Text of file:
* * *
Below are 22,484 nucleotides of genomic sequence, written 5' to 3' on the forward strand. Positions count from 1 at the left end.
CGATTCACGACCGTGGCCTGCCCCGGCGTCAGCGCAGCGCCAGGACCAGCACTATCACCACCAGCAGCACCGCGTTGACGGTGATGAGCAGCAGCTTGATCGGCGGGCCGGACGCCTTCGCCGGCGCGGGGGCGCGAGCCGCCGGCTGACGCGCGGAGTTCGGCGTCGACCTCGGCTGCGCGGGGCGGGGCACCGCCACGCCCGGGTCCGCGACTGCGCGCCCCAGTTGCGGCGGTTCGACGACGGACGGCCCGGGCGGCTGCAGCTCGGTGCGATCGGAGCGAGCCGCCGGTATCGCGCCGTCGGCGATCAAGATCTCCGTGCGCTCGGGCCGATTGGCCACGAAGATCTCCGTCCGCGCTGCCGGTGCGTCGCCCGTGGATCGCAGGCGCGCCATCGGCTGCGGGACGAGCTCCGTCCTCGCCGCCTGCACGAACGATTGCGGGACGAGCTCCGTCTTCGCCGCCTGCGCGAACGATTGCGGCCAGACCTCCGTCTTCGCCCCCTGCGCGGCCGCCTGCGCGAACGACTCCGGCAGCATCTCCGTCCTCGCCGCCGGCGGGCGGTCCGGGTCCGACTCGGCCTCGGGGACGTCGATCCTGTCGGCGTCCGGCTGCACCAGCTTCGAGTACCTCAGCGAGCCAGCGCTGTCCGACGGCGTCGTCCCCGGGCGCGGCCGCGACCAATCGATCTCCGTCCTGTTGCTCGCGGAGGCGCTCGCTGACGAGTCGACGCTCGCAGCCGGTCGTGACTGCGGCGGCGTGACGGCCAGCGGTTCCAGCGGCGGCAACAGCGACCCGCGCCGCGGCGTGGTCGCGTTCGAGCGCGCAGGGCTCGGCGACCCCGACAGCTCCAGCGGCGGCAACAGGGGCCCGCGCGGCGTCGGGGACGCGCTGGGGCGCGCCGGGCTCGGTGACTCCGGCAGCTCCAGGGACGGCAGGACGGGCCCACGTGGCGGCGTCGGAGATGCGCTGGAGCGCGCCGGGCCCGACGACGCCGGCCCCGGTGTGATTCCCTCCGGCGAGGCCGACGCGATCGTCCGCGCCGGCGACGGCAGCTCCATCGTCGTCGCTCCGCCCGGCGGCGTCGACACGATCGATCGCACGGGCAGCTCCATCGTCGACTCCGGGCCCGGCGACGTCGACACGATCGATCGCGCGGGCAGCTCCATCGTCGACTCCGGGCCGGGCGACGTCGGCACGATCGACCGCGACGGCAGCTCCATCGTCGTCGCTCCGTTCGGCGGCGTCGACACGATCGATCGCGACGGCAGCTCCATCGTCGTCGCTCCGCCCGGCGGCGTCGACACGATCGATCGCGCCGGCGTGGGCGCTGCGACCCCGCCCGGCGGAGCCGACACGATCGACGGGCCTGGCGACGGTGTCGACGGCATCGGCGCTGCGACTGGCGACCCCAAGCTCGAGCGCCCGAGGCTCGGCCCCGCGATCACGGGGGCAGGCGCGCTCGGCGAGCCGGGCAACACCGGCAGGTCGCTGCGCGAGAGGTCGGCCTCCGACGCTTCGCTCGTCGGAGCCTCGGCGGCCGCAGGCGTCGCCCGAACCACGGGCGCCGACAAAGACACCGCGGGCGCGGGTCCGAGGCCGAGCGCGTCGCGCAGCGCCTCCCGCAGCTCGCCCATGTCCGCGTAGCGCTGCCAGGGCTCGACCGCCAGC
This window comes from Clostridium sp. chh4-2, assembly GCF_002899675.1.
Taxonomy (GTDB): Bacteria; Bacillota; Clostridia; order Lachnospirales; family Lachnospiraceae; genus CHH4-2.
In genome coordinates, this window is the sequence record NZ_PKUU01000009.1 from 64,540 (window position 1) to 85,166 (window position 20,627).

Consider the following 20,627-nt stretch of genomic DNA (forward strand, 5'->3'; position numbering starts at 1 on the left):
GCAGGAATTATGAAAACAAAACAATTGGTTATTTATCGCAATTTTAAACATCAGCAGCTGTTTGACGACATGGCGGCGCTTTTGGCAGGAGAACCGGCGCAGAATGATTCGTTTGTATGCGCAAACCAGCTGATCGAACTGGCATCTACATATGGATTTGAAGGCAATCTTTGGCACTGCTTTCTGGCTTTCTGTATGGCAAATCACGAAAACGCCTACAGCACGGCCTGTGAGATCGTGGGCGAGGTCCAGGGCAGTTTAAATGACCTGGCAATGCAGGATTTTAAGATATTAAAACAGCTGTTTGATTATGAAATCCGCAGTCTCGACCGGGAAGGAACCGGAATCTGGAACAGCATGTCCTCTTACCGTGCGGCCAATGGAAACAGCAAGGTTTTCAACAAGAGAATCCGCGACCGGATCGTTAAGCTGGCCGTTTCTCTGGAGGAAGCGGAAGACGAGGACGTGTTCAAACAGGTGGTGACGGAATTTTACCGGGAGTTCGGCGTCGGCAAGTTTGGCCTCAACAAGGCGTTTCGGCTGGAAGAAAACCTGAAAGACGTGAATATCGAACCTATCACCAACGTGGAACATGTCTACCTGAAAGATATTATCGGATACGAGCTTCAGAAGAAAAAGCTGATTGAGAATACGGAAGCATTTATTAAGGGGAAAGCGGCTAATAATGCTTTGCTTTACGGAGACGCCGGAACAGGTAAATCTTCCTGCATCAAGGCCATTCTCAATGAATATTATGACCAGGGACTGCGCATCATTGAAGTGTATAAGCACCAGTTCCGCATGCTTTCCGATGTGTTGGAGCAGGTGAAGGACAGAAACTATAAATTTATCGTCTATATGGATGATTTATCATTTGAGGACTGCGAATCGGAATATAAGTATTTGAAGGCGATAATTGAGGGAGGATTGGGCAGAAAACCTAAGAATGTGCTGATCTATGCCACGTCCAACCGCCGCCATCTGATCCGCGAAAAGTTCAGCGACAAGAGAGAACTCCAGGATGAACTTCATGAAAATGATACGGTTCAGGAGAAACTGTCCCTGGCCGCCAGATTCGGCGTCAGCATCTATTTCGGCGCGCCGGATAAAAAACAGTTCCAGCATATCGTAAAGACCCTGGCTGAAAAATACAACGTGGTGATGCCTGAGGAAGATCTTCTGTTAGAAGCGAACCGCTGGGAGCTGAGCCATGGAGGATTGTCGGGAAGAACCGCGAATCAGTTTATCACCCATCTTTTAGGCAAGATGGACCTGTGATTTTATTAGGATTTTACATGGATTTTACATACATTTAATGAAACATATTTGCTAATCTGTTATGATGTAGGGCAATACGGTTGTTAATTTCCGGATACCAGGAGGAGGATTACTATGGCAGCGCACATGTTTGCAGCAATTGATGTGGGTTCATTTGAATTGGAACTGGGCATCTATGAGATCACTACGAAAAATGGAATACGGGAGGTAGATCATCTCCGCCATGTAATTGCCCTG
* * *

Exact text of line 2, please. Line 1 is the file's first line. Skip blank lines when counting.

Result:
CGATTCACGACCGTGGCCTGCCCCGGCGTCAGCGCAGCGCCAGGACCAGCACTATCACCACCAGCAGCACCGCGTTGACGGTGATGAGCAGCAGCTTGATCGGCGGGCCGGACGCCTTCGCCGGCGCGGGGGCGCGAGCCGCCGGCTGACGCGCGGAGTTCGGCGTCGACCTCGGCTGCGCGGGGCGGGGCACCGCCACGCCCGGGTCCGCGACTGCGCGCCCCAGTTGCGGCGGTTCGACGACGGACGGCCCGGGCGGCTGCAGCTCGGTGCGATCGGAGCGAGCCGCCGGTATCGCGCCGTCGGCGATCAAGATCTCCGTGCGCTCGGGCCGATTGGCCACGAAGATCTCCGTCCGCGCTGCCGGTGCGTCGCCCGTGGATCGCAGGCGCGCCATCGGCTGCGGGACGAGCTCCGTCCTCGCCGCCTGCACGAACGATTGCGGGACGAGCTCCGTCTTCGCCGCCTGCGCGAACGATTGCGGCCAGACCTCCGTCTTCGCCCCCTGCGCGGCCGCCTGCGCGAACGACTCCGGCAGCATCTCCGTCCTCGCCGCCGGCGGGCGGTCCGGGTCCGACTCGGCCTCGGGGACGTCGATCCTGTCGGCGTCCGGCTGCACCAGCTTCGAGTACCTCAGCGAGCCAGCGCTGTCCGACGGCGTCGTCCCCGGGCGCGGCCGCGACCAATCGATCTCCGTCCTGTTGCTCGCGGAGGCGCTCGCTGACGAGTCGACGCTCGCAGCCGGTCGTGACTGCGGCGGCGTGACGGCCAGCGGTTCCAGCGGCGGCAACAGCGACCCGCGCCGCGGCGTGGTCGCGTTCGAGCGCGCAGGGCTCGGCGACCCCGACAGCTCCAGCGGCGGCAACAGGGGCCCGCGCGGCGTCGGGGACGCGCTGGGGCGCGCCGGGCTCGGTGACTCCGGCAGCTCCAGGGACGGCAGGACGGGCCCACGTGGCGGCGTCGGAGATGCGCTGGAGCGCGCCGGGCCCGACGACGCCGGCCCCGGTGTGATTCCCTCCGGCGAGGCCGACGCGATCGTCCGCGCCGGCGACGGCAGCTCCATCGTCGTCGCTCCGCCCGGCGGCGTCGACACGATCGATCGCACGGGCAGCTCCATCGTCGACTCCGGGCCCGGCGACGTCGACACGATCGATCGCGCGGGCAGCTCCATCGTCGACTCCGGGCCGGGCGACGTCGGCACGATCGACCGCGACGGCAGCTCCATCGTCGTCGCTCCGTTCGGCGGCGTCGACACGATCGATCGCGACGGCAGCTCCATCGTCGTCGCTCCGCCCGGCGGCGTCGACACGATCGATCGCGCCGGCGTGGGCGCTGCGACCCCGCCCGGCGGAGCCGACACGATCGACGGGCCTGGCGACGGTGTCGACGGCATCGGCGCTGCGACTGGCGACCCCAAGCTCGAGCGCCCGAGGCTCGGCCCCGCGATCACGGGGGCAGGCGCGCTCGGCGAGCCGGGCAACACCGGCAGGTCGCTGCGCGAGAGGTCGGCCTCCGACGCTTCGCTCGTCGGAGCCTCGGCGGCCGCAGGCGTCGCCCGAACCACGGGCGCCGACAAAGACACCGCGGGCGCGGGTCCGAGGCCGAGCGCGTCGCGCAGCGCCTCCCGCAGCTCGCCCATGTCCGCGTAGCGCTGCCAGGGCTCGACCGCCAGC